A practical example that explains the importance of a quantitative risk management approach can be found in equity factor-based investing. In recent years, equity factors have become quite prominent among investors, especially through the use of ETFs. BlackRock, which has contributed to ETFs’ increased demand, can provide investors with equity factor exposure for a mere 0.30% fee a year. How can hedge funds offer investors the same exposure and charge them their 2 and 20 fee structure? A quantitative equity factor risk model can compute how much risk in a portfolio is coming from factors vs. stocks and can inform risk managers on the correct limits to implement in order to cap factor risk exposure and in turn produce diversified returns. Because of the quantitative nature of equity factor investing, only a risk manager with a strong quantitative skillset is able to implement these limits, which usually cap factor returns at 15% of the overall portfolio PnL.

Another distinct characteristic of quantitative risk management is that decisions are backed by data generated by models and back-tests, as opposed to the qualitative approach that tends to rely solely on the risk manager’s knowledge of the market and gut feeling. Risk limits can cost portfolio managers their revenue, so it’s important to find a balance that allows funds to operate within a safe risk framework that does not sacrifice too much ROI. While non-technical, qualitative risk managers offer an excellent grasp of the markets and can connect well with portfolio managers on trading and regulatory-related topics, ultimately they might be missing out on what data can offer. A quantitative risk analyst, on the other hand, is able to harness historical, market, company and alternative data to their advantage by collecting it, aggregating it and processing it to produce insights and forecasts.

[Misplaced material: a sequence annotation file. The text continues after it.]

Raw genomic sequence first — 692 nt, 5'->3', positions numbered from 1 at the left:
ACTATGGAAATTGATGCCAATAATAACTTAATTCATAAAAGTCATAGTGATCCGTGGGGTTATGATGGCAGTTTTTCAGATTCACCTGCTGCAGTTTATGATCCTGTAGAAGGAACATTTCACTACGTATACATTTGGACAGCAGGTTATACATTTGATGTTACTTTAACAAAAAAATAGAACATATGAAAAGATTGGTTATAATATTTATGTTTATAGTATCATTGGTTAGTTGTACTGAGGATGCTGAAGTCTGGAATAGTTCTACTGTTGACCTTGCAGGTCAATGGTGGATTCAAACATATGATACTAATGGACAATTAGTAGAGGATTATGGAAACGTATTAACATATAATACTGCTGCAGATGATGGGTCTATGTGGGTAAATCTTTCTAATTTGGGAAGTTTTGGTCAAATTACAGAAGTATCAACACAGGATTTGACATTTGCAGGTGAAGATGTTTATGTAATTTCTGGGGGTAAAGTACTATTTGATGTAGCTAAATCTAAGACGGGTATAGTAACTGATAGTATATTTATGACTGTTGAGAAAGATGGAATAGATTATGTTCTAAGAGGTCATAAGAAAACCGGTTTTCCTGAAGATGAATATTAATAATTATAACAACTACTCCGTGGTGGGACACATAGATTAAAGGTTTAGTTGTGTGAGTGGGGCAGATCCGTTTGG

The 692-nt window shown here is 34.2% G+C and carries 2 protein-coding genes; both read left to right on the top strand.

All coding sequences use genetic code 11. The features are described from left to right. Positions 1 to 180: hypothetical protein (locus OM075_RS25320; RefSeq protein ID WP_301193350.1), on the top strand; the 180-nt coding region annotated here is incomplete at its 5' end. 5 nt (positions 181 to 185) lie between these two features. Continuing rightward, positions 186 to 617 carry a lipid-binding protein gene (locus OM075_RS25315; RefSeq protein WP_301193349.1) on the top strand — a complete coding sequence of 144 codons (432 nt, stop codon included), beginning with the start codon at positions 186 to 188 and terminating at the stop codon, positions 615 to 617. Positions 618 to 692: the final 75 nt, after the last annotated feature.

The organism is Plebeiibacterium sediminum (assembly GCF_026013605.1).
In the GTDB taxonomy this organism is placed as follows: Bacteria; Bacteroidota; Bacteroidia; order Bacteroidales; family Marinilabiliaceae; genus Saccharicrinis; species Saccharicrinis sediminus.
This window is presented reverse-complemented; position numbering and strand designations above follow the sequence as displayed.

This can be seen again in the equities space, where fundamental traders arguably have quite a good idea of their risk but might lack consistency across the different names they are trading. A quantitative risk methodology can give a portfolio manager a good visibility of the entire universe, resulting in improved consistency across trades.
Similarly, a quantitative approach to risk management using statistical analysis in the fixed income space can add significant value, as it facilitates the trader’s understanding of the movement of the yield curve and any correlations between different points on the curve.

Even those fundamental portfolio managers or start-up hedge funds that can’t afford in-house risk models and turn to purchase ready-made suites of quantitative risk analytics (e.g. Axioma or Barra), end up needing the support of a quantitative risk manager. In fact, these models tend to embrace a generic approach to risk analysis to serve a broad clientele; they also present issues with data quality and missing layers that require, at best, a really strong developer to resolve them. This was the case for a fundamental PM who left Citadel to set up his own hedge fund; rather than hiring a risk management team, he had bought a suite of factor models to automatically manage portfolio risk, but before being able to raise additional money, his investors asked him to hire a quantitative risk manager. While the PM was initially sceptical, the new hire turned out to be an extremely useful addition as they were able to tailor these quantitative models to the specific risk appetite of the fund.

The quantitative risk manager profile